Much was impressive and well delivered. I expected to see a Math’s lesson and for the employer visit to have more emphasis on STEM education.

Most expectations fulfilled except the implementation of STEM in school.

The connection between ICE and STEM was an expectation I had but it was not fulfilled.

I had no expectations but a lot of what we saw was brilliant in schools.

I hoped I would learn new skills to develop the curriculum. All were fulfilled.

To find out if ICE and the Water factory work-they do.

Yes more than fulfilled, looking at integration of STEM in The Netherlands.

To talk and think about technical jobs in the future- more than fulfilled.

My expectations were only partly fulfilled, limited information on the Dutch education system and project cooperation between schools and companies. Limited number of institutions visited.

I expected some new methods of education and new experiences of good practice. This was not fulfilled as I expected.

100% fulfilled.

Disappointed with organization and the study visit with the exception of the ICE training.

Good practice and Education system information fulfilled

Creative thinking expectations surpassed, networking and new methods expectations surpassed.

Expectations met and exceeded.

I expected to be inspired and challenged. I was and much more.

  • What will you do next?

I can use the ICE model immediately and will discuss this with others in my college.

I will incorporate the ICE strategy into my daily work.

The student success centre ideas could be implemented.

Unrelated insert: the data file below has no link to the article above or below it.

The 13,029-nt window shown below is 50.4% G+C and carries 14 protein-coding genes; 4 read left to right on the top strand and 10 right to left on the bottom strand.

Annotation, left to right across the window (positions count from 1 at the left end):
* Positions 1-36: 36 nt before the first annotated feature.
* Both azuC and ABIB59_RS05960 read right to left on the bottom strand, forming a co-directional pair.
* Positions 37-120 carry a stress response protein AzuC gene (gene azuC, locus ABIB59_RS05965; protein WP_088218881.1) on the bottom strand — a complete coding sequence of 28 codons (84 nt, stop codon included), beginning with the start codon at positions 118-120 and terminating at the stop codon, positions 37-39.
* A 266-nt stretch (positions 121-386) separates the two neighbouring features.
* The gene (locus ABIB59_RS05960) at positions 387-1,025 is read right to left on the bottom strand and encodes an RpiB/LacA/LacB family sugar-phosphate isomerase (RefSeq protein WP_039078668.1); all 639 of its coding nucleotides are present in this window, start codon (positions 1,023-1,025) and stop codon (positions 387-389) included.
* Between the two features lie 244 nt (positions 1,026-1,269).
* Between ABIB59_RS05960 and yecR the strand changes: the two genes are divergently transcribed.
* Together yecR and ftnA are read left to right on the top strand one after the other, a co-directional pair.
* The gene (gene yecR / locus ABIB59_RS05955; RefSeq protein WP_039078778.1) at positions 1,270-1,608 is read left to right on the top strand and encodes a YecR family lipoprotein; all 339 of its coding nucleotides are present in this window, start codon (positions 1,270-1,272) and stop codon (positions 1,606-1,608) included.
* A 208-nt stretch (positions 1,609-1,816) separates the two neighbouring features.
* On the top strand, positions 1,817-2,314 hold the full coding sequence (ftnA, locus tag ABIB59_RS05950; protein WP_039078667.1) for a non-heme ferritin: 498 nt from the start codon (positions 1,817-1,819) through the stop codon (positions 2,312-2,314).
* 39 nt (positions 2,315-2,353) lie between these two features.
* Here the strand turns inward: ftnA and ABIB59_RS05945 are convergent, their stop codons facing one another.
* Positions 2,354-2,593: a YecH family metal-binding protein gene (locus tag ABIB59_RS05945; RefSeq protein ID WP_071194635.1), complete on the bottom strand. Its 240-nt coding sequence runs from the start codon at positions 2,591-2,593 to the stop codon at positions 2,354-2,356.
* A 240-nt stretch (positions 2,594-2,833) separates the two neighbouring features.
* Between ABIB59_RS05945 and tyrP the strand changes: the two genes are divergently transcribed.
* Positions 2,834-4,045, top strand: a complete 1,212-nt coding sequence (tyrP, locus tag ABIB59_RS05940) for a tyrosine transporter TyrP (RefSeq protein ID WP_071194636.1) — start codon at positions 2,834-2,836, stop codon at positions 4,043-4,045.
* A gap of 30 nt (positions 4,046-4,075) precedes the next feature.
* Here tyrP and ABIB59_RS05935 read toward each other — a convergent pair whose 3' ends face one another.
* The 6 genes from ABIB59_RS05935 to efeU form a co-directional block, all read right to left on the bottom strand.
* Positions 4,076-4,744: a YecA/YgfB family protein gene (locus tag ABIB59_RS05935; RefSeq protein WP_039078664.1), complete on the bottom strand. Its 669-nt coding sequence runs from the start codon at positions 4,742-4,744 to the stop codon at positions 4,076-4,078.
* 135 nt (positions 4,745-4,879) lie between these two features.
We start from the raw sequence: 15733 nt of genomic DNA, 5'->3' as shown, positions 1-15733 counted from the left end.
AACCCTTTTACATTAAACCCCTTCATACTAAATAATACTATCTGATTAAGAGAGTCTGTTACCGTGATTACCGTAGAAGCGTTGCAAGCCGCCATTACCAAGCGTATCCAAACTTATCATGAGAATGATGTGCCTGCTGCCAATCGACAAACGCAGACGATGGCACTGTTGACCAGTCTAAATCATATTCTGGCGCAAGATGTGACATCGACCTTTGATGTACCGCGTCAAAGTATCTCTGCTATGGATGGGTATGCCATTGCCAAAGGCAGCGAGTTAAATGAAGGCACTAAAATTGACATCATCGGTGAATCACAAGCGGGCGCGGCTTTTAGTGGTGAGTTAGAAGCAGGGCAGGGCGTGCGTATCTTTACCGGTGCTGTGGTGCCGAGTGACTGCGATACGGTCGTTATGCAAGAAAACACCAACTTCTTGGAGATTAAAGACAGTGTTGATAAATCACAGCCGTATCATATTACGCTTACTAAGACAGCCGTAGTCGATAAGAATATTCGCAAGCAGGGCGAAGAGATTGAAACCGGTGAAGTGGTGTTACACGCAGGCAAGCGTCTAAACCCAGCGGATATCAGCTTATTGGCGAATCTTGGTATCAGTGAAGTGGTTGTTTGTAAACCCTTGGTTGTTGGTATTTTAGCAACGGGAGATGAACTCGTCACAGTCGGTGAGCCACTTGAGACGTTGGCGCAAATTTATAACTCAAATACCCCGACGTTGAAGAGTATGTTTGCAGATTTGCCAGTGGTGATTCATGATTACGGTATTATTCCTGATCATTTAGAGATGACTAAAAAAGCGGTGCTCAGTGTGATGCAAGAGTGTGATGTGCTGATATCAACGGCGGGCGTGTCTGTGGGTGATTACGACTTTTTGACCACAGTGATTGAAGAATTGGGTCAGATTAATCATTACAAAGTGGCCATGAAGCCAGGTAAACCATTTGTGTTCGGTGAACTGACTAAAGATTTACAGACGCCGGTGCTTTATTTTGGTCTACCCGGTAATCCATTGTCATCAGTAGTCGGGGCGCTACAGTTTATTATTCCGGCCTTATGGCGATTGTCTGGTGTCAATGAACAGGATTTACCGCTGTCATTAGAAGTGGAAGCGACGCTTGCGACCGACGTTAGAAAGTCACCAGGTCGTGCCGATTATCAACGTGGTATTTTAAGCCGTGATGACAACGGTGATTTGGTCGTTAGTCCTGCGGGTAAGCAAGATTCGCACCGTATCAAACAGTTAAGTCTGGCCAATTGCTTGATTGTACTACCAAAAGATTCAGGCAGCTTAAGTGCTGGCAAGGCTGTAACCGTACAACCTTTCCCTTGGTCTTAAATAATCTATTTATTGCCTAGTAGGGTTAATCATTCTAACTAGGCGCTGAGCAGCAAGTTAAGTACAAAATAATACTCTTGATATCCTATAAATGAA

I will share project information.

I will inform partners about good practice such as the Water Factory and The ICE model.

I will communicate with senior staff across my school.

I would like to facilitate ICE training in the Zlín region.

All examples of good practice are usable in our country. The methods of preparing students for employment are what I would most like to implement.

Unfortunately there were not many examples of good practice I could implement with the exception of the ICE model.

The programme has not allowed me to identify any examples of good practice.

The ICE approach is something I will bring to my staff and students.

We will start up new STEM activities.

I will over time devise /revise my approaches to problem solving.

I will disseminate through staff meetings, presentations and department meetings.

Yes links established with other partners.

Ensure one project involves collaboration between departments.

I will share good practice with colleagues.

I will use the ICE model in my personal life.

I am planning to create collaboration in the field of work safety and education of educators.

We may implement the ICE model in our school.

I will share what I learnt with colleagues.

I will use the fruit activity in the classroom.

I am going to make adaptions to my own school management.

We will establish a common school management project.

Specifically I would like to implement the ICE model with my students.

Establish a KA2 with Dutch partner.

Promote learning through publications and social media.

Hope to implement the ICE model in my college.

I will share information through photographs and discussion.

I will share the video of the raid which was produced.

I will use the ICE model with students.

I will try out projects.

I will further my contacts in the UK.

I have identified the potential to develop a Higher Education research project.

I will deliver a lecture on creative thinking.

I will run a workshop for staff.

I have arranged to develop media/tv collaboration with a colleague.

I will implement the ICE model.

Summary

From the analysis of the evaluation there is no doubt that delegates enjoyed and learnt a significant amount on the learning raid. The vast majority of positive feedback was on the ICE model and the delivery of it. Many expressed the desire and intention to implement it in their own institution with students and staff.